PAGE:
While gold merchants — ubiquitous on the ad slates of late night cable TV — make sure to note that corruption is bad, they also are trying to put a shine on the Senator’s legal troubles. In keeping gold bars, they argue, Menendez did have a point.
“According to one investing expert, investing in gold and other precious metals is a sagacious step against market instability that most Americans should make now (albeit not through bribes),” the PR firm RLM Public Relations wrote in an email to reporters last week, offering up one precious metals executive to explain why.
That executive, Genesis Gold Group CEO Jonathan Rose, told POLITICO that he believed the “Menendez story has kind of got some people interested more, maybe, in metals — people asking, you know, why did he take a bribe in precious metals.”
He compared the current moment to what happened when reports surfaced that supermodel Gisele Bundchen was asking to be paid in euros rather than U.S. dollars (Bundchen’s representatives denied them at the time).
“I just think in terms of … what gold stands for, it’s a storage of wealth,” he said. But the allure of owning gold doesn’t seem to hurt either: “If you’ve ever held a gold coin or gold bar in your hand, it kind of answers a lot of [those] questions without even talking,” Rose noted. “The attractiveness of gold has always been there.”
The allure of gold as a currency has existed since the age before Christ. And, through much of its history, the U.S. was on a form of metallic standard. The current monetary system, however, is based on paper money with the government providing the full faith and credit for it. But there are persistent calls in certain quarters for Congress to return to a gold or metal standard, arguing that the value of such goods is steady in uncertain times.
Whether that applies to a post-Menendez-indictment world is in the eye of the beholder. Gold bars have reportedly been flying off the shelves at retailers like Costco. But while Rose said the month of September “has kind of been gangbusters” for sales of gold, he believes one-off news stories like the allegations against the Senator are “not really the driving force” for much of his firm’s clientele, many of whom he said roll their retirement accounts over into the gold market.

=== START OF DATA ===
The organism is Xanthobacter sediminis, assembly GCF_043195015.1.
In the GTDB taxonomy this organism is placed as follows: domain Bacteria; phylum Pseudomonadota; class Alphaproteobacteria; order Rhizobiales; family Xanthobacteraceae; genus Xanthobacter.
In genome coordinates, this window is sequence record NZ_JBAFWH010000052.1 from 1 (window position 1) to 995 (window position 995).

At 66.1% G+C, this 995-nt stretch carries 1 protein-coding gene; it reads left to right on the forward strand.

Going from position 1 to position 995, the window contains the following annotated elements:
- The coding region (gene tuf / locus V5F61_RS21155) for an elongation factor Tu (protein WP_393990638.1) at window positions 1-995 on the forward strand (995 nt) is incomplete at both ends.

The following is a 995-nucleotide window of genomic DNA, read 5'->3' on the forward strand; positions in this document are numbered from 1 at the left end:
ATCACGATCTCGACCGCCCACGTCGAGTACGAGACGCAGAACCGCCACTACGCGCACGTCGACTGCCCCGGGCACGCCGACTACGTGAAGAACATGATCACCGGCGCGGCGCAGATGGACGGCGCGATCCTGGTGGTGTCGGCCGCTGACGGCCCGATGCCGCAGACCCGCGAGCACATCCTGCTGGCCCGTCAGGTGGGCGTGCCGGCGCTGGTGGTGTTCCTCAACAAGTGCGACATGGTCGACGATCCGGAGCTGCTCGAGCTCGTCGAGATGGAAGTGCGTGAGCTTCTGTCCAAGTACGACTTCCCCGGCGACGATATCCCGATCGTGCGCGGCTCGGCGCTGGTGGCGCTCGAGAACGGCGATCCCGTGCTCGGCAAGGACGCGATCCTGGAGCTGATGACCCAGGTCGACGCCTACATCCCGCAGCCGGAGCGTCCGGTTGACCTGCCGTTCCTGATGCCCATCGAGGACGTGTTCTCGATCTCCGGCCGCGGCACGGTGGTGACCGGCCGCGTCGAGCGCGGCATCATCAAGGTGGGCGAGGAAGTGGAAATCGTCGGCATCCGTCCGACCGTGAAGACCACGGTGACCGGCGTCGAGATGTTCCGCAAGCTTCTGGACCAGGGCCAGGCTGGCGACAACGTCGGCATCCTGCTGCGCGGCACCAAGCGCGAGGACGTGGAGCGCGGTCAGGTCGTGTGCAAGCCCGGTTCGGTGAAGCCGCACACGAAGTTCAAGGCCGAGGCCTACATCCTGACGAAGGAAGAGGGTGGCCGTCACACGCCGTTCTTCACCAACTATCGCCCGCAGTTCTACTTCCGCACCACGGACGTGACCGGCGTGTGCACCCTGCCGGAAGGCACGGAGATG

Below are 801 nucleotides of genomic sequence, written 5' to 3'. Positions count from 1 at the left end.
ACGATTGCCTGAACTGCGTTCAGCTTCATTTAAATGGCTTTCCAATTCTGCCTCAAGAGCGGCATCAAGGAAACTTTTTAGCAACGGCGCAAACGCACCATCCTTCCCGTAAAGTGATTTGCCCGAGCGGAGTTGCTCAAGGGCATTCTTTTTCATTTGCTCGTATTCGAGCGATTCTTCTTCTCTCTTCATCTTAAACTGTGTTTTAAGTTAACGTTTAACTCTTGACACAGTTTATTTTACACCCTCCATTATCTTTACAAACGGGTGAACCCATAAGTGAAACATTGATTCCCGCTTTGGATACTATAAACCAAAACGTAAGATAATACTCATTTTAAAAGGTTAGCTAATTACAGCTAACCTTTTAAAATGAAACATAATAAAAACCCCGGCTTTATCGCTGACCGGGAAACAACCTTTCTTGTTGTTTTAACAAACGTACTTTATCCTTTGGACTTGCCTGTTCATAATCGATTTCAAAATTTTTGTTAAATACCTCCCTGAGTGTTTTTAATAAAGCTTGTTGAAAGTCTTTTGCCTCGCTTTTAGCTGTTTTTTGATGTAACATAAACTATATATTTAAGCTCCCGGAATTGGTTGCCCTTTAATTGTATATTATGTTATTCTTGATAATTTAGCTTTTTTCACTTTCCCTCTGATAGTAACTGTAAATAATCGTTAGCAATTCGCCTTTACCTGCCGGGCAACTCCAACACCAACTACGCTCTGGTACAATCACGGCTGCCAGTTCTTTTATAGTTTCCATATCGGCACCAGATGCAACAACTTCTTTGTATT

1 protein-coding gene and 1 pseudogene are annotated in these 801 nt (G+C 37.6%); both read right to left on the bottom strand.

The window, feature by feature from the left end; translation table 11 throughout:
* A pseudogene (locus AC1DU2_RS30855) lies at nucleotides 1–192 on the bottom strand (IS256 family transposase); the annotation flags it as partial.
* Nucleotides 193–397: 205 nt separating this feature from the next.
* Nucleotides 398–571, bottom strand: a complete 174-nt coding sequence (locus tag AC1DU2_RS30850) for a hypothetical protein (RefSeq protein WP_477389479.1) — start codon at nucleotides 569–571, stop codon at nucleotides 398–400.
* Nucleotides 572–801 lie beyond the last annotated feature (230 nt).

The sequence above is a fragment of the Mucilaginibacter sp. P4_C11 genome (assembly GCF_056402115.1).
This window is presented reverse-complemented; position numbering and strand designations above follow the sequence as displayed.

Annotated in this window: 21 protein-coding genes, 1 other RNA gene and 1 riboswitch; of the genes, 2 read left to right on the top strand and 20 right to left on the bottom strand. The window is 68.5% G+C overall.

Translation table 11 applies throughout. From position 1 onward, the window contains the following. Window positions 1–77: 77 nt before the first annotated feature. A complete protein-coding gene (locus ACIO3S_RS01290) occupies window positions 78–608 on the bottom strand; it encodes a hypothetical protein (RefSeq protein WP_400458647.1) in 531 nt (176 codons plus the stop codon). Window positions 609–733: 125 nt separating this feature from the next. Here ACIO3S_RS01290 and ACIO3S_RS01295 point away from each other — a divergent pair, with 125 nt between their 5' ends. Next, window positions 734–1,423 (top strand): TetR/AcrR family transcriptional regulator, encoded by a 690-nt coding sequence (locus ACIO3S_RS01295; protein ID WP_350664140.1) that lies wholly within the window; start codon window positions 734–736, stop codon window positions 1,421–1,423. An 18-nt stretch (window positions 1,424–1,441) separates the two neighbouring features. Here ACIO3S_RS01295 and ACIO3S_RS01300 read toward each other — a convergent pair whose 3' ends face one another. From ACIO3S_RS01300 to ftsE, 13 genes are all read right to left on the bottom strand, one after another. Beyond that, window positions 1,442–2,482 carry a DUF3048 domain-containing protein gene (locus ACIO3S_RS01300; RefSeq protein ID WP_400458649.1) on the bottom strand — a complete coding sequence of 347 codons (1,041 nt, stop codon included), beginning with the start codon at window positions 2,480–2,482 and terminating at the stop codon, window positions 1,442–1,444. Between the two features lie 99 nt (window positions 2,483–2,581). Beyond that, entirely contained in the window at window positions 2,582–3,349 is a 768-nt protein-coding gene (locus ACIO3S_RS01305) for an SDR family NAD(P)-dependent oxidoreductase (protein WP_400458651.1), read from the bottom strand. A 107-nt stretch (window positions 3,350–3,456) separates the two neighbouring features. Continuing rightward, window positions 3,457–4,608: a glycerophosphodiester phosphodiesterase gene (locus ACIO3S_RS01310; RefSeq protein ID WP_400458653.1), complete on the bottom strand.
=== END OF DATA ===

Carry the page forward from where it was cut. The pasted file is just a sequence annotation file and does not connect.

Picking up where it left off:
More influential on the gold market, Rose and another industry executive said, have been the pervasive economic volatility over the past few years and inflation, coupled with the bank collapses of this spring.
“We have seen an uptick [in] demand this week as a result of a market pullback in precious metals prices,” Stefan Gleason, president of Money Metals Exchange, said on Friday. That, he added, followed even higher demand during the spring. “The twin threats of bank failures and inflation provided two good reasons to pull money out of the bank to hold savings in physical gold and silver instead.”
“We don’t think this incident will have any impact on the gold market itself,” Gleason said of the attention being paid to gold bars in the Menendez indictment.
But, he added, “it’s indeed noteworthy that even Sen. Menendez and his wife seem to value payments in gold more than payments in U.S. dollars. They’ve noticed, like so many Americans, that the Federal Reserve Note dollar is being devalued at an accelerated rate, thanks to massive deficit spending and debt monetization by America’s politicians and central bankers.”